Unfortunately, this branch basically fell off the tree this summer.  It managed to hang on by a small amount of bark on one side, apparently living bark.

Today I removed some scion to try
 grafting late winter, onto another tree.  It appears viable.   I wrap in foil, then place into zip-lock bag and refrigerate until some time in March.

 I will remove this branch some time this winter.  There isn't much holding it onto the tree.

From the wound, it's obvious that there was never much connection.

There will be some more scion to collect.  I also want to collect some from North Pole apple.
A graft failure.  "Pristine" apple.  Unknown Semidwarfing Rootstock.  12.4.18

More Visitors. 12.4.18

Today a family of deer - three - was hanging out in the kitchen garden / orchard area.  They are skittish, and too far away for a decent I-phone photo. So I only caught this one "on film".

I think I have most of the browsing under control and can enjoy them better as a result. 

This was the first time that i really got a good look at their tails.  They are definitely  black tailed deer.

So far, only slight buck damage to one cypress tree.  I'm watching regularly.  Any further damage, and I'll want to do some protective fencing trees on some of the trunks.

Sunday, December 02, 2018

Garden Visitors. 12.2.18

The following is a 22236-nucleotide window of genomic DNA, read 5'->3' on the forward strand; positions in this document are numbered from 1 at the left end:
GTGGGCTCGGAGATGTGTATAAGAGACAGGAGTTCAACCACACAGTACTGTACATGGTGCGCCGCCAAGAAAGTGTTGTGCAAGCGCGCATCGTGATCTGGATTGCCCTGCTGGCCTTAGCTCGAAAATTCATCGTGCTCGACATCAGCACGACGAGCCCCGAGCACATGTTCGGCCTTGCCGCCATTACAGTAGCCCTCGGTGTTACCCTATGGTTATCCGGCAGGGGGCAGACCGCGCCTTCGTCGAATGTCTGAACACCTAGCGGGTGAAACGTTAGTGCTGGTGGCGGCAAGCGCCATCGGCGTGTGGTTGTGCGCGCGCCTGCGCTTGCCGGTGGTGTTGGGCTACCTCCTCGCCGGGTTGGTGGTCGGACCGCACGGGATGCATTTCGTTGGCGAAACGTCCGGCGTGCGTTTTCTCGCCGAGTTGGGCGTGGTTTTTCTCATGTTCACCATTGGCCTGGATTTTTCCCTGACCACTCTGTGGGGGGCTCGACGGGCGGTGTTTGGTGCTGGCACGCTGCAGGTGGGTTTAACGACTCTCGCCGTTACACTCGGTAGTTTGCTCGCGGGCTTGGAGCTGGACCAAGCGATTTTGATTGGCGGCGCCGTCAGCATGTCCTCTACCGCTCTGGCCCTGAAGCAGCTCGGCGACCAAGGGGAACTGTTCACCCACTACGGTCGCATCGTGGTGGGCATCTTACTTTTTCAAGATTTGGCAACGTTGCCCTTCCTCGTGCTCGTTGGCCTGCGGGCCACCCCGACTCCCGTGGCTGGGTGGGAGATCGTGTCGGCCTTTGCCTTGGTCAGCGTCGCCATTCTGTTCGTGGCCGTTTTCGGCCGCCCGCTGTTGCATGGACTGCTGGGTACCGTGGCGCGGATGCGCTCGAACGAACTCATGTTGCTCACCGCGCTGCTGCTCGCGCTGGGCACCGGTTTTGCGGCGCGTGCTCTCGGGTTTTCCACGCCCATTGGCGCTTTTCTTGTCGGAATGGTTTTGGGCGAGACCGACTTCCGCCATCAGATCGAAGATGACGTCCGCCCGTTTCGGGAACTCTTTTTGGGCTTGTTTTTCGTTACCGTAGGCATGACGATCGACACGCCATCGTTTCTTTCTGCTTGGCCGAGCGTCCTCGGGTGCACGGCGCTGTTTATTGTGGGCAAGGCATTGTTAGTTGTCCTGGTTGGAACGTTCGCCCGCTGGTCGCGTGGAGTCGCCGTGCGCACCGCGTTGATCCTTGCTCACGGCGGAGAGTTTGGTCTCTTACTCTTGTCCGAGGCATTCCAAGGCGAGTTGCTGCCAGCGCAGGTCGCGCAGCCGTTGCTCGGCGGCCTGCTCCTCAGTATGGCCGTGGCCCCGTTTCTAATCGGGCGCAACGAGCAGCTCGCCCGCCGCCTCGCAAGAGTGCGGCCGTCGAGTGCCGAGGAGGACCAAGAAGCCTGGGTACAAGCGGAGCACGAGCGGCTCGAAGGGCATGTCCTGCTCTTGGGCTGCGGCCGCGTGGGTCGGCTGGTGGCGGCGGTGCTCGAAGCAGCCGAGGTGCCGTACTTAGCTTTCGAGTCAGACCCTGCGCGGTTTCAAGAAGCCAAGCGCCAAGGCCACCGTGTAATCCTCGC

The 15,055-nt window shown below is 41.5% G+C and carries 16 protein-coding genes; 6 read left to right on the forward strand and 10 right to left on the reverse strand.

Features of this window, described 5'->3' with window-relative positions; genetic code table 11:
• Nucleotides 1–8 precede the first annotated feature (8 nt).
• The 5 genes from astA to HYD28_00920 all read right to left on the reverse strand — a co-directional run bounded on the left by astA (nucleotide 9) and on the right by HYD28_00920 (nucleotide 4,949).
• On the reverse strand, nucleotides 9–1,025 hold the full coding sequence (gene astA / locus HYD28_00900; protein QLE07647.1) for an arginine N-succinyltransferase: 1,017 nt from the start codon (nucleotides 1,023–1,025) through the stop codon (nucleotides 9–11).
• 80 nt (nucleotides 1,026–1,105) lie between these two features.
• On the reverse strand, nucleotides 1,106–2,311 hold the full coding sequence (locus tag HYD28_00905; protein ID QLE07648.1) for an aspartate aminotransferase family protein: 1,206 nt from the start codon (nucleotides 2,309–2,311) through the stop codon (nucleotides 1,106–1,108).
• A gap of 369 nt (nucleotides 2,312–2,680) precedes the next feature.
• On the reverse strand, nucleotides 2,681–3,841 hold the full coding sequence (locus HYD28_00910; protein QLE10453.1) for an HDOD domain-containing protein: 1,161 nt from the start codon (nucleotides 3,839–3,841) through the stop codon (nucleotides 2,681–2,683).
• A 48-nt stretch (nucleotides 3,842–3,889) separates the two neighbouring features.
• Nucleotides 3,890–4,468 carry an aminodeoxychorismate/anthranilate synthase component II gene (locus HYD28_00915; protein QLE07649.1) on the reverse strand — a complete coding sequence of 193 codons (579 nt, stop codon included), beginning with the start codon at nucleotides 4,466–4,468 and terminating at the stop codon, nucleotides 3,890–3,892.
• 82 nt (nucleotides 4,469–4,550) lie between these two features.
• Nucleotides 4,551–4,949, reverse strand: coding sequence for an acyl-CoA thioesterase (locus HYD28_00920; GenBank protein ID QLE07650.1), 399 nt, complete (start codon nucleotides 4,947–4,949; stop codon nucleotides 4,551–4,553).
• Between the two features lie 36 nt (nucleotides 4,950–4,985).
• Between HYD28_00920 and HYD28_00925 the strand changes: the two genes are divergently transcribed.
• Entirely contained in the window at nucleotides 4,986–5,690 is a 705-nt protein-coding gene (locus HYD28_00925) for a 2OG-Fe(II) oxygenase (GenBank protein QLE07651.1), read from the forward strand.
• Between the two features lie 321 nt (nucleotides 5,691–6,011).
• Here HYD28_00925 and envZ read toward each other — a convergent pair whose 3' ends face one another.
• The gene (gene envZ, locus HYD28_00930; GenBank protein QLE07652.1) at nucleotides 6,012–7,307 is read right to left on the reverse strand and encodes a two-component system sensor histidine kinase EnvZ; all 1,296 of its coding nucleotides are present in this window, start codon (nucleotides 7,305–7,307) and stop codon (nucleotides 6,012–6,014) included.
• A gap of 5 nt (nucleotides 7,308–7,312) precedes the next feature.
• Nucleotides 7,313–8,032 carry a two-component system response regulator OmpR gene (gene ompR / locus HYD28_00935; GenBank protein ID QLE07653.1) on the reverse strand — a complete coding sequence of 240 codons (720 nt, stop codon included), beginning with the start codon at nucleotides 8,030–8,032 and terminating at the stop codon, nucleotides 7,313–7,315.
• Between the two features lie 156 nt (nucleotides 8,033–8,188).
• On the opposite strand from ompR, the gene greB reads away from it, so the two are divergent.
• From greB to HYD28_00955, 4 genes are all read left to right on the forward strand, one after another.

These two rascals were watching me yesterday.  They were cautious.  I don't know if they are feral or domestic.  They look so clean and healthy, I suspect they are someone's cats.

We have moles, voles, mice, rats, and rabbits, in high numbers.  I won't argue about wild cats' role in bird population declines.  Other things that affect bird populations are urbanization / suburbinization, habitat loss, and maybe climate change.   Some of the lost species are raptors and other predators, too.  So maybe cats fill in a space where other predators have been lost, and some day there will be a new ecological balance.

Meanwhile, I'm hoping these two will concentrate on rodents.  There is a neighbor who traps cats and takes them to the humane society, to protect birds.  Another neighbor feeds the cats.  Apparently, the local raccoons kill and eat the cat litters, as well.  I will stay out of that battle.
I'm not crazy about these cats leaving spoor on the top of the ground in the garden beds.   Some cats carry parasites.  I bury that when I see it.

I wonder if they visit because of the catnip I plant around the yard?  There are several bunches.  In past years, some of the catnip was destroyed, I assume by loose cats.

But I will also thank them if there is no vole damage this year.

Wednesday, November 28, 2018

More Mushrooms. This Time, Amanitas. 11.28.18

Mushrooms Under Fir Tree.  11.28.18
 These mushrooms come up every year, under an old fir tree.  The surface of the caps is ofter a darker red.  I don't know if that means it's not the same type of mushroom, or if the cap color changes with season or temperature.  The shape and size, and markings, are just the same as the red cap mushrooms.

I won't eat them.  I do appreciate their presence, and look every day for what other types of mushrooms are growing there.

The chart is from Vintage Printable, which publishes public domain images from very old sources, past their copyrights.
Vintage Chart of Amanitas. 11.28.18